5 Ways To Lower Cholesterol
Whole grains, such as those found in whole-grain breads and pastas, promote heart health.
• Whole grains, vegetables and fruits are important for lowering cholesterol
• Weight loss can have a good impact on cholesterol
• Quitting smoking can reduce the risk of heart disease
Cholesterol has long been viewed as a crime for heart health, but our understanding of these animals is changing. Many have recently suggested that risk factors should determine who should receive drugs called statins to lower cholesterol levels, and who should change their lifestyle to combat these problems.
Anyone with diabetes, heart disease, "bad" cholesterol above 190 or a 10-year risk of heart attack above 7.5% should take statins, new guidelines from the American Heart Association and the American College of Cardiology say. All people with high cholesterol: Treat it with your own hands.
There is a caveat, too, that not all cholesterol is the same. There's "good" cholesterol - high-density lipoproteins, or HDL - that you want to keep relatively high, and "bad" cholesterol - low-density lipoproteins, or LDL - that need to be kept away.
Here are some lifestyle modifications you can try, with the aim of pushing the bad and good cholesterol down to healthy levels. Keep in mind that, according to the American Heart Association, this strategy may not be enough, especially if you have a family history of high cholesterol. Talk with your doctor about what treatment plan is best for you.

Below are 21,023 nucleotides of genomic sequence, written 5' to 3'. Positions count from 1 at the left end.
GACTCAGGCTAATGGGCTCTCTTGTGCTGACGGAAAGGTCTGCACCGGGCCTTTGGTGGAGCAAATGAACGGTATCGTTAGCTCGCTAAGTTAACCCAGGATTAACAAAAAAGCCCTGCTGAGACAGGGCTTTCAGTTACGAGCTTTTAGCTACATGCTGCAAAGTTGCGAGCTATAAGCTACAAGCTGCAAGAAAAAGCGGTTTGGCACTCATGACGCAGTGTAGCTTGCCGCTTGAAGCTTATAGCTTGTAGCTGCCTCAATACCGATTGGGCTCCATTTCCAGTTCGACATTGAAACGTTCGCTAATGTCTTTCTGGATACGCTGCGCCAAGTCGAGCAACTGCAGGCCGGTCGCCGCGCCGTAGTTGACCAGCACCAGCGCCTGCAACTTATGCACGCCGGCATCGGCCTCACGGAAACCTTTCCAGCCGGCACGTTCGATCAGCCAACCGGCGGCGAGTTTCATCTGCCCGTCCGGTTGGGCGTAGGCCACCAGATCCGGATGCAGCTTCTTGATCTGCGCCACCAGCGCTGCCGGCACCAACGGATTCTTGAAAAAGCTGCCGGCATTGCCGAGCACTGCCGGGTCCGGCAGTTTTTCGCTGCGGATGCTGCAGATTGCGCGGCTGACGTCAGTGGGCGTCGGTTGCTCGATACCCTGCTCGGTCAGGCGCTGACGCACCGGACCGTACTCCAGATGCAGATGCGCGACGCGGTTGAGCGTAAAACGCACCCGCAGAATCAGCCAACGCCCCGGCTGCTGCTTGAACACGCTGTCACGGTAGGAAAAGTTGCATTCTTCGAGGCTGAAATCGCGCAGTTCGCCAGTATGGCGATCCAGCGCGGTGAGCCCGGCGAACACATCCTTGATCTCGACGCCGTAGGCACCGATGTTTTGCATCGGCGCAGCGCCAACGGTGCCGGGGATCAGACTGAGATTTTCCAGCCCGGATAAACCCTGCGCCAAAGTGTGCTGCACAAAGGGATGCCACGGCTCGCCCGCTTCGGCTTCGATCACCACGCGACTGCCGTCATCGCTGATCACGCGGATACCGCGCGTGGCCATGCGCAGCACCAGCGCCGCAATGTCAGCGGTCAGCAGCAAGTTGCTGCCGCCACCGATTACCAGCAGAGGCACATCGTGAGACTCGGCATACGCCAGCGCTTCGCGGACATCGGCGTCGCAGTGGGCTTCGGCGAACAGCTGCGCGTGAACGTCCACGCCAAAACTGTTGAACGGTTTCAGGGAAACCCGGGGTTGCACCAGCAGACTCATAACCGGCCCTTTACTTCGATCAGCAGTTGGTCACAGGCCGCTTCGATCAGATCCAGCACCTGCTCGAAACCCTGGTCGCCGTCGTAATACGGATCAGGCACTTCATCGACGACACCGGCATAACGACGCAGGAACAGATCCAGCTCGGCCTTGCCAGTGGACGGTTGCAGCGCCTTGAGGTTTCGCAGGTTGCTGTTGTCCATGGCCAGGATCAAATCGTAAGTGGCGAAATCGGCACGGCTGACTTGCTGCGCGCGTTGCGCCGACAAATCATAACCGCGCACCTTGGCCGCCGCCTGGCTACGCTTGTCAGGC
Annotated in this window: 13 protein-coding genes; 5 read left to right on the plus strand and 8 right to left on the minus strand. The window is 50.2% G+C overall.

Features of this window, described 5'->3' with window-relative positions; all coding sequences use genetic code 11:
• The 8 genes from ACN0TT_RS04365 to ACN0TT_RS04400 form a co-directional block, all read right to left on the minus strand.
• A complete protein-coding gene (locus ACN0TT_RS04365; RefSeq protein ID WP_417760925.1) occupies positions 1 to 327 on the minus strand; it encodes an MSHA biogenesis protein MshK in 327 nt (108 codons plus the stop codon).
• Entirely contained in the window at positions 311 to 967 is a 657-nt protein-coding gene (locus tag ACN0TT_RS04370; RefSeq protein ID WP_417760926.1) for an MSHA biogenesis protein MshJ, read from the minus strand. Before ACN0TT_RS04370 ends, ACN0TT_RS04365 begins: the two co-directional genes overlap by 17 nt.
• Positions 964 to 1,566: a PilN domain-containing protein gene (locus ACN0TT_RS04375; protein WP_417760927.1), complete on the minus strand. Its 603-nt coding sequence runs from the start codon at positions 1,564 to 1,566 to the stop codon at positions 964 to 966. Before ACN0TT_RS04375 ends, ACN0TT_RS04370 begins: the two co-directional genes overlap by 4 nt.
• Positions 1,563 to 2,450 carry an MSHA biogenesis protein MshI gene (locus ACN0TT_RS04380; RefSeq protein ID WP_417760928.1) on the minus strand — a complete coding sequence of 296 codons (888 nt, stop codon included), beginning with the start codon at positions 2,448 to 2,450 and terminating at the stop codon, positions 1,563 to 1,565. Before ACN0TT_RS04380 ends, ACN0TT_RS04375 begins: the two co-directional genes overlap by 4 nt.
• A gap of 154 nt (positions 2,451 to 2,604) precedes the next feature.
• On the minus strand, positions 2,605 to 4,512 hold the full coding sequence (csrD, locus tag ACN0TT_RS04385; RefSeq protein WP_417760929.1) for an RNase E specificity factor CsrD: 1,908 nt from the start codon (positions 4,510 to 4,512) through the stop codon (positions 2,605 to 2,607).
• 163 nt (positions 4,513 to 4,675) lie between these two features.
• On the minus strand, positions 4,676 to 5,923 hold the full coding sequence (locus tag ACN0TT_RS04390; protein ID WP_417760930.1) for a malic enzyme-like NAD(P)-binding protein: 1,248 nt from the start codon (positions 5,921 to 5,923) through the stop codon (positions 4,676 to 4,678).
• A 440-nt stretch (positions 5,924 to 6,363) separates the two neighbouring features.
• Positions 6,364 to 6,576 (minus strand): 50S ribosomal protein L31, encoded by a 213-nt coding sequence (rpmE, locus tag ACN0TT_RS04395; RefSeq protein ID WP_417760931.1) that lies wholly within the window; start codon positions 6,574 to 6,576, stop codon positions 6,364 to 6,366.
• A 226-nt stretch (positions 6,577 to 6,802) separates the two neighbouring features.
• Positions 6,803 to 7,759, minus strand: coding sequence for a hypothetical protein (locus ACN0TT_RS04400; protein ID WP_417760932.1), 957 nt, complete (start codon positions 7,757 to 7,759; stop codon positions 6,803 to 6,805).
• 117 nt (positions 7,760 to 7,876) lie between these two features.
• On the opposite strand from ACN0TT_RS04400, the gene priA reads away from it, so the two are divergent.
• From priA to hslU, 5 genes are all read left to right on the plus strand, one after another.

1. Lose weight
You may be able to lower your cholesterol levels significantly by dropping 5% to 10% of your body weight, according to the Mayo Clinic.Getting there isn't always easy, but you can start with small steps. or it could include incorporating physical activity into your daily routine in simple ways, such as walking up and down stairs.Replace fast food lunches with healthy homemade foods and eat carrots instead of potato chips.
Introducing more exercise slowly and a healthier diet can have a big impact on your weight and, in turn, lower your cholesterol.
A healthy weight is essential for overall heart health, in fact, the American Heart Association and American College of Cardiology released a new report asking doctors to create a customized weight loss plan and recommend counseling with a certified dietitian or weight loss specialist for at least six months. Doctors should also offer bariatric surgery as a potential option for some patients with high body mass index, the report said.
2. Be a picky eater
What you eat can make a big difference to cholesterol.Watch out for saturated fat, which lurks in red meat and dairy products. The Mayo Clinic recommends that less than 7% of daily calories come from saturated fat. Alternatives include lean cuts of meat, low-fat dairy products, and monounsaturated fats, which you can get from olive oil, peanut oil, and canola oil.
But avoid foods that contain partially hydrogenated oils - ingredients that indicate the presence of trans fats, a hallmark of fried foods, and many commercial baked goods.